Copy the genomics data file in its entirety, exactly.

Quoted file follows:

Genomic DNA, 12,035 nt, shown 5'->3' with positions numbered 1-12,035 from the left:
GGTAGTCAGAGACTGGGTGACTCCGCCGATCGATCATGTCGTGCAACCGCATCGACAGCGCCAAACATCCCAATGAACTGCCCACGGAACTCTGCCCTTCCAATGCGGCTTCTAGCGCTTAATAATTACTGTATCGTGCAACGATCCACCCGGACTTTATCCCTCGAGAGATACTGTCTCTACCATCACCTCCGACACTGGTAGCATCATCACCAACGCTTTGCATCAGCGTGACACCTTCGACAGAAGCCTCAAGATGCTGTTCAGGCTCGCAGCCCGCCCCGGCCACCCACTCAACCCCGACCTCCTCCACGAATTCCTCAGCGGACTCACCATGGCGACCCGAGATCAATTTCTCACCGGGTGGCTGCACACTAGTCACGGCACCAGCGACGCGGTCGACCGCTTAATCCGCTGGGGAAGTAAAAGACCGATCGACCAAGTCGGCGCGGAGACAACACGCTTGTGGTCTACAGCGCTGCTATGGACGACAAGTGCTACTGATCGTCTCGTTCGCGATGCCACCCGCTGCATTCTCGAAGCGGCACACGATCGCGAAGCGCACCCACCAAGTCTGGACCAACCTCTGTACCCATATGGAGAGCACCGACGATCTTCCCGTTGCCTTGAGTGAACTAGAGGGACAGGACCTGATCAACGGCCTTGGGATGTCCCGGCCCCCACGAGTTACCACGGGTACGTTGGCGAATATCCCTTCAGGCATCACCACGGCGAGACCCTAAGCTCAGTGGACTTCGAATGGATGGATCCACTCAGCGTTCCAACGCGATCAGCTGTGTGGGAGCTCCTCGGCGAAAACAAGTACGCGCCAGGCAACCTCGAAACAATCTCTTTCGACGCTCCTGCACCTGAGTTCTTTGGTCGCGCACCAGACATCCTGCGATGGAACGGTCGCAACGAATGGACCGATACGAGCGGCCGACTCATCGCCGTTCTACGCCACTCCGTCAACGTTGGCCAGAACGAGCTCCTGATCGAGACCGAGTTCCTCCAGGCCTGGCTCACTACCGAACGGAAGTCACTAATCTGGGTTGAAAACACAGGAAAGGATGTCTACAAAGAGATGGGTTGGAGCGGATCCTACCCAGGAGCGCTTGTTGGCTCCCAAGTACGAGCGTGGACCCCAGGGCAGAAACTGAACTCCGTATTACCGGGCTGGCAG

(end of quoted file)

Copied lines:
Genomic DNA, 12,035 nt, shown 5'->3' with positions numbered 1-12,035 from the left:
GGTAGTCAGAGACTGGGTGACTCCGCCGATCGATCATGTCGTGCAACCGCATCGACAGCGCCAAACATCCCAATGAACTGCCCACGGAACTCTGCCCTTCCAATGCGGCTTCTAGCGCTTAATAATTACTGTATCGTGCAACGATCCACCCGGACTTTATCCCTCGAGAGATACTGTCTCTACCATCACCTCCGACACTGGTAGCATCATCACCAACGCTTTGCATCAGCGTGACACCTTCGACAGAAGCCTCAAGATGCTGTTCAGGCTCGCAGCCCGCCCCGGCCACCCACTCAACCCCGACCTCCTCCACGAATTCCTCAGCGGACTCACCATGGCGACCCGAGATCAATTTCTCACCGGGTGGCTGCACACTAGTCACGGCACCAGCGACGCGGTCGACCGCTTAATCCGCTGGGGAAGTAAAAGACCGATCGACCAAGTCGGCGCGGAGACAACACGCTTGTGGTCTACAGCGCTGCTATGGACGACAAGTGCTACTGATCGTCTCGTTCGCGATGCCACCCGCTGCATTCTCGAAGCGGCACACGATCGCGAAGCGCACCCACCAAGTCTGGACCAACCTCTGTACCCATATGGAGAGCACCGACGATCTTCCCGTTGCCTTGAGTGAACTAGAGGGACAGGACCTGATCAACGGCCTTGGGATGTCCCGGCCCCCACGAGTTACCACGGGTACGTTGGCGAATATCCCTTCAGGCATCACCACGGCGAGACCCTAAGCTCAGTGGACTTCGAATGGATGGATCCACTCAGCGTTCCAACGCGATCAGCTGTGTGGGAGCTCCTCGGCGAAAACAAGTACGCGCCAGGCAACCTCGAAACAATCTCTTTCGACGCTCCTGCACCTGAGTTCTTTGGTCGCGCACCAGACATCCTGCGATGGAACGGTCGCAACGAATGGACCGATACGAGCGGCCGACTCATCGCCGTTCTACGCCACTCCGTCAACGTTGGCCAGAACGAGCTCCTGATCGAGACCGAGTTCCTCCAGGCCTGGCTCACTACCGAACGGAAGTCACTAATCTGGGTTGAAAACACAGGAAAGGATGTCTACAAAGAGATGGGTTGGAGCGGATCCTACCCAGGAGCGCTTGTTGGCTCCCAAGTACGAGCGTGGACCCCAGGGCAGAAACTGAACTCCGTATTACCGGGCTGGCAG